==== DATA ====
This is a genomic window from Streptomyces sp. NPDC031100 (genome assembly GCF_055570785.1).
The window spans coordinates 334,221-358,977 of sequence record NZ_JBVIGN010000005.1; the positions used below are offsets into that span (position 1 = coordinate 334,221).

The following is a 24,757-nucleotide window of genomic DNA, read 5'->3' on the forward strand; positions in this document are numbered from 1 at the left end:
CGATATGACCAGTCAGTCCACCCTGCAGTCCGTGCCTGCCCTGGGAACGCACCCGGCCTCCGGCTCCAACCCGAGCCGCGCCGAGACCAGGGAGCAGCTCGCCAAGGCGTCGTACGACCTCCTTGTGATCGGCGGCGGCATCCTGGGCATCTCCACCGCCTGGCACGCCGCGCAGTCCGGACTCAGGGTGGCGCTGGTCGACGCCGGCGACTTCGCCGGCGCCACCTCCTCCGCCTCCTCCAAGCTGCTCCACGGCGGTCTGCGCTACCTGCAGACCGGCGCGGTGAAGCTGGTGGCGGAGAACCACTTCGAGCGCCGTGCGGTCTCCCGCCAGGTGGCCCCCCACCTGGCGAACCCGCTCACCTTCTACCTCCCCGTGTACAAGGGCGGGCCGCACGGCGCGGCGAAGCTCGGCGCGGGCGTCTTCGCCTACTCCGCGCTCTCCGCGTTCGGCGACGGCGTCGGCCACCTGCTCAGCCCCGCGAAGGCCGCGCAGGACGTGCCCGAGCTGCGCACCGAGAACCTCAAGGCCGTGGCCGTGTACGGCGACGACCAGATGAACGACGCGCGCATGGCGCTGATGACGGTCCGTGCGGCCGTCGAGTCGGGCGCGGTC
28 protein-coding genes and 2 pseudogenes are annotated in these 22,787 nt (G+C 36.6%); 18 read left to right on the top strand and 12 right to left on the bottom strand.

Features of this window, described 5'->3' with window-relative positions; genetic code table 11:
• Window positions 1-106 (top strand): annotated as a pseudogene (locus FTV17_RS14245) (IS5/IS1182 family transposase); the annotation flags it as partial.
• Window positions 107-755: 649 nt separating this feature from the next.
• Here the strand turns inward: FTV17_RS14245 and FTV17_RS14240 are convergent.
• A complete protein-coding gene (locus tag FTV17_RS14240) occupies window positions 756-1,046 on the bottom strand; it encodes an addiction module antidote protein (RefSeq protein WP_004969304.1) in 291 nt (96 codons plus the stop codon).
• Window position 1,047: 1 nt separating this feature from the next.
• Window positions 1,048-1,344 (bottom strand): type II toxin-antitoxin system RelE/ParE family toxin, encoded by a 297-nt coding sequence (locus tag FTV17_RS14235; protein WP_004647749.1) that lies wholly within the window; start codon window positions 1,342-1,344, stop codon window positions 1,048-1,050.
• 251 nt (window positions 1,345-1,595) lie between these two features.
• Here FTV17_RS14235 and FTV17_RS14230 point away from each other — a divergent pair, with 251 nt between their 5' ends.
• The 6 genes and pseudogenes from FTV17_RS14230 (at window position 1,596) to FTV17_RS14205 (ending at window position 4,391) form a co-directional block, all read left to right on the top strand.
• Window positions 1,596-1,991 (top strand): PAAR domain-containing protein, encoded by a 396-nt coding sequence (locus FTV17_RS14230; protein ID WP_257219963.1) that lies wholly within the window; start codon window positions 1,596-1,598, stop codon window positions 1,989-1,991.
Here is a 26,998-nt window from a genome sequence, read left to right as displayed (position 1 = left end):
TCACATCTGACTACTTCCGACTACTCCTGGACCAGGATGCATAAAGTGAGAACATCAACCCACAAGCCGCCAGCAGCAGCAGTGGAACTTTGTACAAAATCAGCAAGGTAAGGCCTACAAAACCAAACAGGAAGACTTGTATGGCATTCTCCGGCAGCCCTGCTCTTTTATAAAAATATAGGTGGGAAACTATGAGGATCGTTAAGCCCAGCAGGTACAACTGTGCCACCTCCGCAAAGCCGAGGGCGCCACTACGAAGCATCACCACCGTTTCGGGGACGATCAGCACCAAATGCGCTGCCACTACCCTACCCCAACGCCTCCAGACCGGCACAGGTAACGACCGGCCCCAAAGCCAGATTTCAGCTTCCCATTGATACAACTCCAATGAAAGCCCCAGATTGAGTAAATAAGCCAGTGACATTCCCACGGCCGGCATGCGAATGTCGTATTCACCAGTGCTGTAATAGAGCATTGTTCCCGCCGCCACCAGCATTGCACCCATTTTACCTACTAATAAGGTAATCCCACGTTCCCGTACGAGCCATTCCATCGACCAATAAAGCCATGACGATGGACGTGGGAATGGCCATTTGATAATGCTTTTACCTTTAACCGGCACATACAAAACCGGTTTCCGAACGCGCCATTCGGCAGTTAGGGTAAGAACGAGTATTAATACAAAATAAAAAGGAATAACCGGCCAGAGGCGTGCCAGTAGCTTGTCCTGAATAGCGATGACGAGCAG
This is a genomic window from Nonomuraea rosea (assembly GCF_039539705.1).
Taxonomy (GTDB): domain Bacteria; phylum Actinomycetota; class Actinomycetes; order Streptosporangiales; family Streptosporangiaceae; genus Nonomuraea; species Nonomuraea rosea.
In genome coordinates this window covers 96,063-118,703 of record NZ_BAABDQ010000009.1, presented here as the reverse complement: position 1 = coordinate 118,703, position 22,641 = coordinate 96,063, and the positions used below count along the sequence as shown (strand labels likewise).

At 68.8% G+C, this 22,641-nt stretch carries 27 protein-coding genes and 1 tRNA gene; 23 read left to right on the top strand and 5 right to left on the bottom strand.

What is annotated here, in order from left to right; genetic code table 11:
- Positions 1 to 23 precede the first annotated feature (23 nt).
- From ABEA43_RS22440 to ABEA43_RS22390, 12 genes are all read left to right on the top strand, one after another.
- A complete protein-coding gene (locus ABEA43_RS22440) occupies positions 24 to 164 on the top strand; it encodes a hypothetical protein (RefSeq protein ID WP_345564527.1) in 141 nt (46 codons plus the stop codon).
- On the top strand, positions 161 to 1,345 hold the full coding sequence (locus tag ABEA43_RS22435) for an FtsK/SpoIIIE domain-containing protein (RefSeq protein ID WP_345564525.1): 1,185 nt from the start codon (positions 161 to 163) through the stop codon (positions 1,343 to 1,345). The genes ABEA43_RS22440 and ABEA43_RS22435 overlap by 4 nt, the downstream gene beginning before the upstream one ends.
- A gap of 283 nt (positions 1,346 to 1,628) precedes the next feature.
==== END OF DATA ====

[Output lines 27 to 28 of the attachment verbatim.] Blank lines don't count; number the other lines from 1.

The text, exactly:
- On the top strand, positions 161 to 1,345 hold the full coding sequence (locus tag ABEA43_RS22435) for an FtsK/SpoIIIE domain-containing protein (RefSeq protein ID WP_345564525.1): 1,185 nt from the start codon (positions 161 to 163) through the stop codon (positions 1,343 to 1,345). The genes ABEA43_RS22440 and ABEA43_RS22435 overlap by 4 nt, the downstream gene beginning before the upstream one ends.
- A gap of 283 nt (positions 1,346 to 1,628) precedes the next feature.